Nothing could be truer. Glengarry Glen Ross has one of the best ensemble casts ever assembled, comparable even to that of JFK. Jack Lemmon, Kevin Spacey, Ed Harris, Al Pacino, Alan Arkin, Alec Baldwin--these are names that resonate with cinema fans everywhere, and they are all at the top of their games in this adaptation of David Mamet's Pulitzer Prize-winning play (adapted for the screen by Mamet himself).
The setting is a real estate office (presumably in Chicago) located under an elevated train. The train roars by at expected moments of tension. Blake (Alec Baldwin) has been hired to come in as motivational speaker because sales are down. Only Ricky Roma (Al Pacino)--former student of Shelley Levine (Jack Lemmon)--seems to be closing any deals and is notably absent from the proceedings.
Baldwin then spouts the films most memorable line:
"We're adding a little something to this month's sales contest. As you all know, first prize is a Cadillac Eldorado. Anybody want to see second prize? Second prize is a set of steak knives.Actually, this whole scene is dynamic. Plus, we get to see great actors reacting, instead of acting. That's half of the game, making your reactions seem like you're actually listening to the other person (instead of thinking of your next line).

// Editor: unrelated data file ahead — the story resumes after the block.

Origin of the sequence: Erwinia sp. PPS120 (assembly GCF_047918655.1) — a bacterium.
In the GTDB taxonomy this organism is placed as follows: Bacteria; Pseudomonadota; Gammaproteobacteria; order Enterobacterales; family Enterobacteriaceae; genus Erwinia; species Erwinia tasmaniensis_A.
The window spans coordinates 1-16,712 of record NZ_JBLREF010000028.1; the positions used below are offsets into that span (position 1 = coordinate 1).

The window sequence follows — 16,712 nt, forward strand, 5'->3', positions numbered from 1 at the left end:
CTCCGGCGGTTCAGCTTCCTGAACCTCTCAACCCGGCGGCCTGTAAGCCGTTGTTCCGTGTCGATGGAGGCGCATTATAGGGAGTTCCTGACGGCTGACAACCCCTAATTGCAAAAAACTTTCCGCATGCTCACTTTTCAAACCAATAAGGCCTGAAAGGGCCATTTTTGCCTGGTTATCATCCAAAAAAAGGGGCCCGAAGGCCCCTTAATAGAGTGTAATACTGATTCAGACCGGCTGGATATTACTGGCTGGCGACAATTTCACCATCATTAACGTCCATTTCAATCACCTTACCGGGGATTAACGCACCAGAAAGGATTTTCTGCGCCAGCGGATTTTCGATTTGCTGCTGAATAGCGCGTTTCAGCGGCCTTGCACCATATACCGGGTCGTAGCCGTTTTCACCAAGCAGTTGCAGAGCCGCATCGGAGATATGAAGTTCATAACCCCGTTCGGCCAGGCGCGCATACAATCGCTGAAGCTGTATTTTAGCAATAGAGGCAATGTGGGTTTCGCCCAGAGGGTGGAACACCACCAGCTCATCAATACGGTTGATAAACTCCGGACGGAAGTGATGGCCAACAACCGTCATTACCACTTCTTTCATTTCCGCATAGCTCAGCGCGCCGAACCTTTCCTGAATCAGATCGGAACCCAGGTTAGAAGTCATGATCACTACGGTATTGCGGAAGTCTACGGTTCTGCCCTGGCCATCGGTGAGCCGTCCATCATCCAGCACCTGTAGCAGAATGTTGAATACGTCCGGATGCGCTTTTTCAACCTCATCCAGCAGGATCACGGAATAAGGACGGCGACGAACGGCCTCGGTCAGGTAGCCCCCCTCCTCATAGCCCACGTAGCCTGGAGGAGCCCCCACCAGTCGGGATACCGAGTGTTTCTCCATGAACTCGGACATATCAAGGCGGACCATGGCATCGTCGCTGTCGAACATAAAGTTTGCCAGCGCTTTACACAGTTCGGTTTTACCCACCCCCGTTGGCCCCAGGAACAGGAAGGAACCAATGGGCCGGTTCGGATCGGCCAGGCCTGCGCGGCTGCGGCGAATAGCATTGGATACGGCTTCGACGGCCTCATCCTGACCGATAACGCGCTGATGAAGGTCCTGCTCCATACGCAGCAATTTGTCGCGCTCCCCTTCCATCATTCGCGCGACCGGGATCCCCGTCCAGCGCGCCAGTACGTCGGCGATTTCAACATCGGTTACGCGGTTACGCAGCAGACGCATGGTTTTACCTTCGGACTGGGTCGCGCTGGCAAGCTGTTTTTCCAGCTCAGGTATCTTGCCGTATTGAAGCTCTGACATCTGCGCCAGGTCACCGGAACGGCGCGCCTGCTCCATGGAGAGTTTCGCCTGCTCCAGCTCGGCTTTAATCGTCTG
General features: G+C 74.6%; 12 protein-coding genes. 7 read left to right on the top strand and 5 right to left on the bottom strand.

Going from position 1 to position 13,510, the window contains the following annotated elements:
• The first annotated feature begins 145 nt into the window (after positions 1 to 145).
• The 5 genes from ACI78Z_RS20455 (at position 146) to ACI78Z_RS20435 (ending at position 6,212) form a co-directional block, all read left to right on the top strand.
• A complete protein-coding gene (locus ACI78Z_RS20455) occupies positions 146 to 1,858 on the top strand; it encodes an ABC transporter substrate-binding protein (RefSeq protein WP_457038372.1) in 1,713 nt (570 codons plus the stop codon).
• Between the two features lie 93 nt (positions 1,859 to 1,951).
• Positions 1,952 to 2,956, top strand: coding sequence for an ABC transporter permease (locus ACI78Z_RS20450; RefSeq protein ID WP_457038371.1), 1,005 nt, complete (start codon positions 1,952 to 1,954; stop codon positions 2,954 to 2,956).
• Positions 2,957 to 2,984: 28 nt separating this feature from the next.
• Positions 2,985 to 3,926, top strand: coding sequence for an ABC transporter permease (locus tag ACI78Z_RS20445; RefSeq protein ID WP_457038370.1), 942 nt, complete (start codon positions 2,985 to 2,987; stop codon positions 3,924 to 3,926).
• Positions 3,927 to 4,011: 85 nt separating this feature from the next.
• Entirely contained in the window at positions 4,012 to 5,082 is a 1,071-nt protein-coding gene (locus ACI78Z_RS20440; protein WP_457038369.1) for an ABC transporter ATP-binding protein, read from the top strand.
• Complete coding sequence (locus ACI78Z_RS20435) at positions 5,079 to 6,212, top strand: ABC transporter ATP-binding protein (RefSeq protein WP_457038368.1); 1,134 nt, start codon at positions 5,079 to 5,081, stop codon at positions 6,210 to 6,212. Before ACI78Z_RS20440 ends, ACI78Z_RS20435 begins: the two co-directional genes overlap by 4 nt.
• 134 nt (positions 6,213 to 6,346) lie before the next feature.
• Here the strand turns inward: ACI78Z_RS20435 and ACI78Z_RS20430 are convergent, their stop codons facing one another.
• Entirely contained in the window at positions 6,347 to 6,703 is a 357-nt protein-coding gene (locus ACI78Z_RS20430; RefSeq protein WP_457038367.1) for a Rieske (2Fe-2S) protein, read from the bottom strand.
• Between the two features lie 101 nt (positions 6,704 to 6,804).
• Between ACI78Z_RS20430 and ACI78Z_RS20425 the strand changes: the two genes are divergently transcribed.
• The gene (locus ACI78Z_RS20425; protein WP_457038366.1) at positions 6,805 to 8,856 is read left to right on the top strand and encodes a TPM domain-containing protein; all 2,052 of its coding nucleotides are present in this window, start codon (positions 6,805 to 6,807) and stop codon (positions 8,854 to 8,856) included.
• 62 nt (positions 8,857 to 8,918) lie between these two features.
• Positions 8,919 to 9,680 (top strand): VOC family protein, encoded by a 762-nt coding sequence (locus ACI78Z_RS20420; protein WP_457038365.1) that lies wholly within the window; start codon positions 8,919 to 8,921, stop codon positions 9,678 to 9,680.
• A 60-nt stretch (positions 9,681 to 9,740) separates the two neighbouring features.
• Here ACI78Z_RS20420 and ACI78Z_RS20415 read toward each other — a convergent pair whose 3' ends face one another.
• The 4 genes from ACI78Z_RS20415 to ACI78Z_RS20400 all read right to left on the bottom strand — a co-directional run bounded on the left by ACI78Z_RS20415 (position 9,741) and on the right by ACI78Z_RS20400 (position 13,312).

As far as subtlety goes, Lemmon is the standout here. Sure, he already had two Oscars, but he should have been at least nominated here (certainly instead of Pacino in Scent of a Woman -- that's not acting, that's overacting).
Glengarry Glen Ross never transcends its stage roots; it always feels like a filmed play. But when the writing and directing are of this caliber, who cares?
(The DVD's extras are plentiful, but range from lame [director's commentary] to awesome [Kevin Spacey at the Actor's Studio]. Of all the commentaries, Baldwin's is the most interesting, but none of them are full-length. Get the DVD only if you love the film.)